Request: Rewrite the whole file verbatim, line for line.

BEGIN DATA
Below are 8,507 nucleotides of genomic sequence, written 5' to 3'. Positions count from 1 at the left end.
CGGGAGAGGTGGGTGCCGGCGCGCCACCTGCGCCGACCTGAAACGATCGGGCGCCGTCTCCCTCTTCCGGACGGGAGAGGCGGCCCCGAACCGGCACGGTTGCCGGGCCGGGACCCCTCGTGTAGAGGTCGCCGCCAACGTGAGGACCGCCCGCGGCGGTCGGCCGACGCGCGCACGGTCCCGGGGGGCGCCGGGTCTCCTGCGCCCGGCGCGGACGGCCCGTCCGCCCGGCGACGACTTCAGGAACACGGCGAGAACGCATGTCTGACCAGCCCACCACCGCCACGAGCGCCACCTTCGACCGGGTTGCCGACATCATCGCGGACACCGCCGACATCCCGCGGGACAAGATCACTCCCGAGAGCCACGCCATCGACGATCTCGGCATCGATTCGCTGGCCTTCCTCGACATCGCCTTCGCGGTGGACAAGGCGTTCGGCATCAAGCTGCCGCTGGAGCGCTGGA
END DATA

Below are 8,507 nucleotides of genomic sequence, written 5' to 3'. Positions count from 1 at the left end.
CGGGAGAGGTGGGTGCCGGCGCGCCACCTGCGCCGACCTGAAACGATCGGGCGCCGTCTCCCTCTTCCGGACGGGAGAGGCGGCCCCGAACCGGCACGGTTGCCGGGCCGGGACCCCTCGTGTAGAGGTCGCCGCCAACGTGAGGACCGCCCGCGGCGGTCGGCCGACGCGCGCACGGTCCCGGGGGGCGCCGGGTCTCCTGCGCCCGGCGCGGACGGCCCGTCCGCCCGGCGACGACTTCAGGAACACGGCGAGAACGCATGTCTGACCAGCCCACCACCGCCACGAGCGCCACCTTCGACCGGGTTGCCGACATCATCGCGGACACCGCCGACATCCCGCGGGACAAGATCACTCCCGAGAGCCACGCCATCGACGATCTCGGCATCGATTCGCTGGCCTTCCTCGACATCGCCTTCGCGGTGGACAAGGCGTTCGGCATCAAGCTGCCGCTGGAGCGCTGGA